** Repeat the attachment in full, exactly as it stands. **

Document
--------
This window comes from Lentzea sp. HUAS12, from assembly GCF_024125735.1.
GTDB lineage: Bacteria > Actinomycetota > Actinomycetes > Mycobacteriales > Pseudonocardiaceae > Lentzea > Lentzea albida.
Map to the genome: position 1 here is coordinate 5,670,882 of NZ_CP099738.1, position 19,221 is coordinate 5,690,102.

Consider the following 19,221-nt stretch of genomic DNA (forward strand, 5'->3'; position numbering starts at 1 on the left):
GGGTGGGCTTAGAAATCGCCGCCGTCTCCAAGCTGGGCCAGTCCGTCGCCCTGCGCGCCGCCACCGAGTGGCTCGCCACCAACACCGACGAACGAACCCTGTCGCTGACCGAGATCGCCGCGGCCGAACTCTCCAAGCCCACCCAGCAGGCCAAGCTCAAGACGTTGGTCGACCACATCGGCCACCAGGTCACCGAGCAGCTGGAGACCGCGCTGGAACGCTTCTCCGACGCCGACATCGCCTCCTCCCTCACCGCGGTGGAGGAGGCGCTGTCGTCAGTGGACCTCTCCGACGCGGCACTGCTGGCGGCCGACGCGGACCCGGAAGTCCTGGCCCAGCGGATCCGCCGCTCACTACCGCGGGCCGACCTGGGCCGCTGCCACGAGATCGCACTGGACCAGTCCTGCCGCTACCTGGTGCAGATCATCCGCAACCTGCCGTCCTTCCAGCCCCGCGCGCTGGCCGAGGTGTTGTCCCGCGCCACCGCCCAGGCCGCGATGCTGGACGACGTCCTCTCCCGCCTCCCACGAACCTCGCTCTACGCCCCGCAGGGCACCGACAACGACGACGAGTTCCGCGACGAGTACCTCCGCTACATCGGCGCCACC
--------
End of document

This window comes from Lentzea sp. HUAS12, from assembly GCF_024125735.1.
GTDB lineage: Bacteria > Actinomycetota > Actinomycetes > Mycobacteriales > Pseudonocardiaceae > Lentzea > Lentzea albida.
Map to the genome: position 1 here is coordinate 5,670,882 of NZ_CP099738.1, position 19,221 is coordinate 5,690,102.

Consider the following 19,221-nt stretch of genomic DNA (forward strand, 5'->3'; position numbering starts at 1 on the left):
GGGTGGGCTTAGAAATCGCCGCCGTCTCCAAGCTGGGCCAGTCCGTCGCCCTGCGCGCCGCCACCGAGTGGCTCGCCACCAACACCGACGAACGAACCCTGTCGCTGACCGAGATCGCCGCGGCCGAACTCTCCAAGCCCACCCAGCAGGCCAAGCTCAAGACGTTGGTCGACCACATCGGCCACCAGGTCACCGAGCAGCTGGAGACCGCGCTGGAACGCTTCTCCGACGCCGACATCGCCTCCTCCCTCACCGCGGTGGAGGAGGCGCTGTCGTCAGTGGACCTCTCCGACGCGGCACTGCTGGCGGCCGACGCGGACCCGGAAGTCCTGGCCCAGCGGATCCGCCGCTCACTACCGCGGGCCGACCTGGGCCGCTGCCACGAGATCGCACTGGACCAGTCCTGCCGCTACCTGGTGCAGATCATCCGCAACCTGCCGTCCTTCCAGCCCCGCGCGCTGGCCGAGGTGTTGTCCCGCGCCACCGCCCAGGCCGCGATGCTGGACGACGTCCTCTCCCGCCTCCCACGAACCTCGCTCTACGCCCCGCAGGGCACCGACAACGACGACGAGTTCCGCGACGAGTACCTCCGCTACATCGGCGCCACC